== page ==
Today, in order to justify his opposition to Kyl-Lieberman, Senator Obama says that such language is bellicose and gives the President a blank check to take the country to war.
But if Senator Obama really believed this measure gave the President a blank check for war, shouldn't he have been in the Senate on the day of the vote, speaking out, and fighting against it? Instead he did nothing, remained totally silent, skipped the vote and spoke out only after the vote to engage in false attacks against Senator Clinton. A Washington Post editorial summed it up best: "Now, trailing in the polls and sensing a political opportunity, Mr. Obama is trying to portray Ms. Clinton as a reckless saber-rattler. That is irresponsible and -- given the ease with which the charge can be rebutted -- probably naive, as well."
That's not the kind of and strength and leadership Americans are looking for in their next President.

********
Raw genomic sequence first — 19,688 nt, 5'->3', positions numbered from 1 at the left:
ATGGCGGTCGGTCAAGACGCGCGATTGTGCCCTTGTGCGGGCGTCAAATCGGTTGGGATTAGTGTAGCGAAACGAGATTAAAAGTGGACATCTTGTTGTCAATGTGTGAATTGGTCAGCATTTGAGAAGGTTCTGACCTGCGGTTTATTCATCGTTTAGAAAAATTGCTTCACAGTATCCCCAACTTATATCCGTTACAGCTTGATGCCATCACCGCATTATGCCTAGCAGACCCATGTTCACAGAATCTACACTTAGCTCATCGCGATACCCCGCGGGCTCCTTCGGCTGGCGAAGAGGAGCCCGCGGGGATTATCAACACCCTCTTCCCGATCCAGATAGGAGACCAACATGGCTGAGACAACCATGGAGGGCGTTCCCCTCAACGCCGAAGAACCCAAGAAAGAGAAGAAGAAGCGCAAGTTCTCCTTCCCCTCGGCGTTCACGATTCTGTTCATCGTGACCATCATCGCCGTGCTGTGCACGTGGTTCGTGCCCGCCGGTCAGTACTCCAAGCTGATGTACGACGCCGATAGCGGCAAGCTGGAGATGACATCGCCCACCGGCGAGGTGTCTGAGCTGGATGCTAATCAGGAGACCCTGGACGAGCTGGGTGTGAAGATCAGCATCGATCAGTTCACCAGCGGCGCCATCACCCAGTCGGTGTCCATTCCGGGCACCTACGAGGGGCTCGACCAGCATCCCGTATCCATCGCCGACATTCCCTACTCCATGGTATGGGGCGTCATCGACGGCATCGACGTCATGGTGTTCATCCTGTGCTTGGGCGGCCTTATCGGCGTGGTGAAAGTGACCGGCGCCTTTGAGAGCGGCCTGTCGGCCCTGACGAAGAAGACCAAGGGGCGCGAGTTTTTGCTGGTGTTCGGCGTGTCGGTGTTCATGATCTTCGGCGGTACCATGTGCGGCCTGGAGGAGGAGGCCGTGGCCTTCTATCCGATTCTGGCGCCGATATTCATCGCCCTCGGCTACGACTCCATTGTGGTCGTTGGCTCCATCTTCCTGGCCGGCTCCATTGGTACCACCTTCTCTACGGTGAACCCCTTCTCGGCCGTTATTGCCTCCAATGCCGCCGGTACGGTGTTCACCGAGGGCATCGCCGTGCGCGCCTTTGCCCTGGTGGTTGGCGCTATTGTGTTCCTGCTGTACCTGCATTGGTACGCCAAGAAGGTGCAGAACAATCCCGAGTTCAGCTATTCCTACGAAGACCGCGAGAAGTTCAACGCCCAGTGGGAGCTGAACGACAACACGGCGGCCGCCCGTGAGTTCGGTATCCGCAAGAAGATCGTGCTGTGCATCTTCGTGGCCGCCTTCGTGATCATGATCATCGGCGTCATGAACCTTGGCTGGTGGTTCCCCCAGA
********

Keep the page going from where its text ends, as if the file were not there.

Hillary has been clear and consistent in saying that diplomacy backed by economic pressure is the best way to check Iran's efforts to acquire a nuclear weapons program and stop its support of terrorism, and the best way to avert a war. That's why she took to the Senate floor last February and warned the President not to take military action against Iran without going to Congress first and it's why she's co-sponsored Senator Webb's legislation to make that the law of the land.
That's the kind of strength and experience that will lead to the changes Americans want in our nation's foreign policy.
All democratic candidates were saying sanctions were necessary part in keeping Iran's nuclear ambition at Bay, but when rubber hits the road, only Hillary is standing on her ground. Sanctions and diplomacy are certainly starting to work in persuading North Korea to give up its nuclear program. This is a dangerous world, any candidate who does not measure up to their promise on matter of national security certainly does not deserve to lead the free world.
On the record, Edwards and Dodd do not support these sanctions. They have a lot of explanations to do. Their actions certainly do not measure up to their past rhetoric on this issue. They have failed this 'commander in chief' test miserably.